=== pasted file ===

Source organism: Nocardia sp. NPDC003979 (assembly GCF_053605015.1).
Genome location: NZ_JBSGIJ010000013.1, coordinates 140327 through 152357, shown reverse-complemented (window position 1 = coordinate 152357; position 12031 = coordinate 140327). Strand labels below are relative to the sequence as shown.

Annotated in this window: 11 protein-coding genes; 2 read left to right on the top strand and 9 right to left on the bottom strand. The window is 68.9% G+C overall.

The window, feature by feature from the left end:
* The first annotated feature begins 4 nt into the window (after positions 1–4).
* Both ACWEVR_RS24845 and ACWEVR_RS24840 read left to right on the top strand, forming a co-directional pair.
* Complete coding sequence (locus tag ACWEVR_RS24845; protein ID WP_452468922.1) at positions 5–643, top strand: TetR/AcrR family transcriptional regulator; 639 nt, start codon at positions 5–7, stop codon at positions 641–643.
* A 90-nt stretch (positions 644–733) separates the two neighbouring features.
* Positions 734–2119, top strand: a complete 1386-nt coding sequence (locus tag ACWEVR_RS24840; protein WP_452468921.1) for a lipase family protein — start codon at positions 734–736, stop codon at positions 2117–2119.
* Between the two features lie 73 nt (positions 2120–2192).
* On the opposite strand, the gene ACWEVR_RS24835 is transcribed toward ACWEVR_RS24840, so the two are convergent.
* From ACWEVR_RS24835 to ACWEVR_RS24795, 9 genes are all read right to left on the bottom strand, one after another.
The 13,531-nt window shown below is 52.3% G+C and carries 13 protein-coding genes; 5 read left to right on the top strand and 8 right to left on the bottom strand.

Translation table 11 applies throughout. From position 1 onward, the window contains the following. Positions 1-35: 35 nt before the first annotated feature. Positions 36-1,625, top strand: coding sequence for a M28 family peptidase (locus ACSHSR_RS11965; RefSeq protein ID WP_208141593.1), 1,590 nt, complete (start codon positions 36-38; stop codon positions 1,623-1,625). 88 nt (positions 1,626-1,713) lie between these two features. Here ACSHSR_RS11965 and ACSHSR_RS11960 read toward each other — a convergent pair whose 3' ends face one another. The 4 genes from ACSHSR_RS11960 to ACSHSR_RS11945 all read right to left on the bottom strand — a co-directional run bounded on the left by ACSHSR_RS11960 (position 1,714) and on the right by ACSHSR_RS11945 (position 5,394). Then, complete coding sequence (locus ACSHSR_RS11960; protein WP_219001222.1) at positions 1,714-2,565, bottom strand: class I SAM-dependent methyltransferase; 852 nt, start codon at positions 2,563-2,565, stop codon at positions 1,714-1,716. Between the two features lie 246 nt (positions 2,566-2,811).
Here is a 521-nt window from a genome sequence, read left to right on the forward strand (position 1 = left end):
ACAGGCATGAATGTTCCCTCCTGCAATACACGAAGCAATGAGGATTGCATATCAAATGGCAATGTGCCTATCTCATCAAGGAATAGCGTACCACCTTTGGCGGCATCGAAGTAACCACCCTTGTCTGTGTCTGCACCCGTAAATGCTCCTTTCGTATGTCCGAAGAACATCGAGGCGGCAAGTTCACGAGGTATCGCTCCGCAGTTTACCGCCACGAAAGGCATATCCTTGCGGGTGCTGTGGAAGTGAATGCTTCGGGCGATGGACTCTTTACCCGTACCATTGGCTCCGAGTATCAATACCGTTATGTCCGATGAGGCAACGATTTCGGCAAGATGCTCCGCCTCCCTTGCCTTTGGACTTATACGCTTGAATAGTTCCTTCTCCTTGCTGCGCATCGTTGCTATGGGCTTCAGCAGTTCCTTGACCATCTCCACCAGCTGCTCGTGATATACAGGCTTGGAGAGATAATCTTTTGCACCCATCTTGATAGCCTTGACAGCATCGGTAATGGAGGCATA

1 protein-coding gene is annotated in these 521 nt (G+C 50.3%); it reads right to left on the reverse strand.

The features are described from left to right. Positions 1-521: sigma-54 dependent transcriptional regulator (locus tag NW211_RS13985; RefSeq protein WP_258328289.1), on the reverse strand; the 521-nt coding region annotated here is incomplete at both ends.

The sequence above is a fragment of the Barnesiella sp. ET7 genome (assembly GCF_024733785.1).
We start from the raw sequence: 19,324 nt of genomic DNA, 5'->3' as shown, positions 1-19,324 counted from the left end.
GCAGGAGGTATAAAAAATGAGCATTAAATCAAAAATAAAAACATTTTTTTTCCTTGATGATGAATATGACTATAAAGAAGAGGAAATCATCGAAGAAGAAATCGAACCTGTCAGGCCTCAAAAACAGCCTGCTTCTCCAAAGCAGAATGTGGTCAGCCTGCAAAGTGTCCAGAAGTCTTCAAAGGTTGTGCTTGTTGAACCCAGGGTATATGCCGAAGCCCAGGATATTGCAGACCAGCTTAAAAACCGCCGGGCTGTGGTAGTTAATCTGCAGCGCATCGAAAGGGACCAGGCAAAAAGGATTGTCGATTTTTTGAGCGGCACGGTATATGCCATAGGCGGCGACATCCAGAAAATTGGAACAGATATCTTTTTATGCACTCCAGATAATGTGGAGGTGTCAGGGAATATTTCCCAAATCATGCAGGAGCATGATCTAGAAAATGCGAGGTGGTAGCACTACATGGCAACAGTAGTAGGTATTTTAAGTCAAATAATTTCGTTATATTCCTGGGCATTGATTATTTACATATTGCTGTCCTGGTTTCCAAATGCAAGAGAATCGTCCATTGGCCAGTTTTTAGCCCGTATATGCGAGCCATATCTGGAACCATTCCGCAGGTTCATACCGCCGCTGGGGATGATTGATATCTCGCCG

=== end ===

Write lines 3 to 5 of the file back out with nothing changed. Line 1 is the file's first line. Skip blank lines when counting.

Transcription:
Annotated in this window: 11 protein-coding genes; 2 read left to right on the top strand and 9 right to left on the bottom strand. The window is 68.9% G+C overall.

The window, feature by feature from the left end:
* The first annotated feature begins 4 nt into the window (after positions 1–4).